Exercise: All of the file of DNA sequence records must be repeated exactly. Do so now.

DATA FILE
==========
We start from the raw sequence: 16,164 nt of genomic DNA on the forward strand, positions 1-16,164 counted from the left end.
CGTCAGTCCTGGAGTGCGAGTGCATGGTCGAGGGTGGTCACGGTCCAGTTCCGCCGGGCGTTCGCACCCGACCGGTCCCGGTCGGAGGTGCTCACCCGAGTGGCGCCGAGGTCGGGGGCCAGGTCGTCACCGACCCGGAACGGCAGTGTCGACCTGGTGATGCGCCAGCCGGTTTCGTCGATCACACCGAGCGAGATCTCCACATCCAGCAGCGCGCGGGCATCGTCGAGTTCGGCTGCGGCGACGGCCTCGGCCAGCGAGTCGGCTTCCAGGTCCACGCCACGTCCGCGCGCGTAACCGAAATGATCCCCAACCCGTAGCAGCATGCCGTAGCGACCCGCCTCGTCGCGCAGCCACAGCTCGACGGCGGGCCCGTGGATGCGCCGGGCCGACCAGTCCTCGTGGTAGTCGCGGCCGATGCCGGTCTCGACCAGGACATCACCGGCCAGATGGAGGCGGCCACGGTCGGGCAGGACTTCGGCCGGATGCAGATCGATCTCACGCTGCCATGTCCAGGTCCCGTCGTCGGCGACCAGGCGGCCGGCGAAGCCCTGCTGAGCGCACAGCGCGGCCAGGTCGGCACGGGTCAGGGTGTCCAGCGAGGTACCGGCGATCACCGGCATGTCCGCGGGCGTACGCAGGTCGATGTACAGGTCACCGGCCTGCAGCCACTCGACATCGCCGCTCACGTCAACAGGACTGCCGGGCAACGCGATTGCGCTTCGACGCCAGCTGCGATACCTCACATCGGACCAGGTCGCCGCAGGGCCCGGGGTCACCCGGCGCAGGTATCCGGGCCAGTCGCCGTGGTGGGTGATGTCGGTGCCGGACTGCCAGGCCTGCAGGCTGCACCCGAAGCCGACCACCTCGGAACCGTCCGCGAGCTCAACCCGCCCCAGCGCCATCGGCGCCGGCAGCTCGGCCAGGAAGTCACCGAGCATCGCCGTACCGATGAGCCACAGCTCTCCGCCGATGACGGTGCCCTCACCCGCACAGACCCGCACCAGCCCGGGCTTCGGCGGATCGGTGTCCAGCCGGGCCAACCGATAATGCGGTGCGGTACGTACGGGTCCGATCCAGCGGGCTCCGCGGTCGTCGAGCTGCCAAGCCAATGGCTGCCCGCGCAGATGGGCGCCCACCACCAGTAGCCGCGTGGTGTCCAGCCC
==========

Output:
We start from the raw sequence: 16,164 nt of genomic DNA on the forward strand, positions 1-16,164 counted from the left end.
CGTCAGTCCTGGAGTGCGAGTGCATGGTCGAGGGTGGTCACGGTCCAGTTCCGCCGGGCGTTCGCACCCGACCGGTCCCGGTCGGAGGTGCTCACCCGAGTGGCGCCGAGGTCGGGGGCCAGGTCGTCACCGACCCGGAACGGCAGTGTCGACCTGGTGATGCGCCAGCCGGTTTCGTCGATCACACCGAGCGAGATCTCCACATCCAGCAGCGCGCGGGCATCGTCGAGTTCGGCTGCGGCGACGGCCTCGGCCAGCGAGTCGGCTTCCAGGTCCACGCCACGTCCGCGCGCGTAACCGAAATGATCCCCAACCCGTAGCAGCATGCCGTAGCGACCCGCCTCGTCGCGCAGCCACAGCTCGACGGCGGGCCCGTGGATGCGCCGGGCCGACCAGTCCTCGTGGTAGTCGCGGCCGATGCCGGTCTCGACCAGGACATCACCGGCCAGATGGAGGCGGCCACGGTCGGGCAGGACTTCGGCCGGATGCAGATCGATCTCACGCTGCCATGTCCAGGTCCCGTCGTCGGCGACCAGGCGGCCGGCGAAGCCCTGCTGAGCGCACAGCGCGGCCAGGTCGGCACGGGTCAGGGTGTCCAGCGAGGTACCGGCGATCACCGGCATGTCCGCGGGCGTACGCAGGTCGATGTACAGGTCACCGGCCTGCAGCCACTCGACATCGCCGCTCACGTCAACAGGACTGCCGGGCAACGCGATTGCGCTTCGACGCCAGCTGCGATACCTCACATCGGACCAGGTCGCCGCAGGGCCCGGGGTCACCCGGCGCAGGTATCCGGGCCAGTCGCCGTGGTGGGTGATGTCGGTGCCGGACTGCCAGGCCTGCAGGCTGCACCCGAAGCCGACCACCTCGGAACCGTCCGCGAGCTCAACCCGCCCCAGCGCCATCGGCGCCGGCAGCTCGGCCAGGAAGTCACCGAGCATCGCCGTACCGATGAGCCACAGCTCTCCGCCGATGACGGTGCCCTCACCCGCACAGACCCGCACCAGCCCGGGCTTCGGCGGATCGGTGTCCAGCCGGGCCAACCGATAATGCGGTGCGGTACGTACGGGTCCGATCCAGCGGGCTCCGCGGTCGTCGAGCTGCCAAGCCAATGGCTGCCCGCGCAGATGGGCGCCCACCACCAGTAGCCGCGTGGTGTCCAGCCC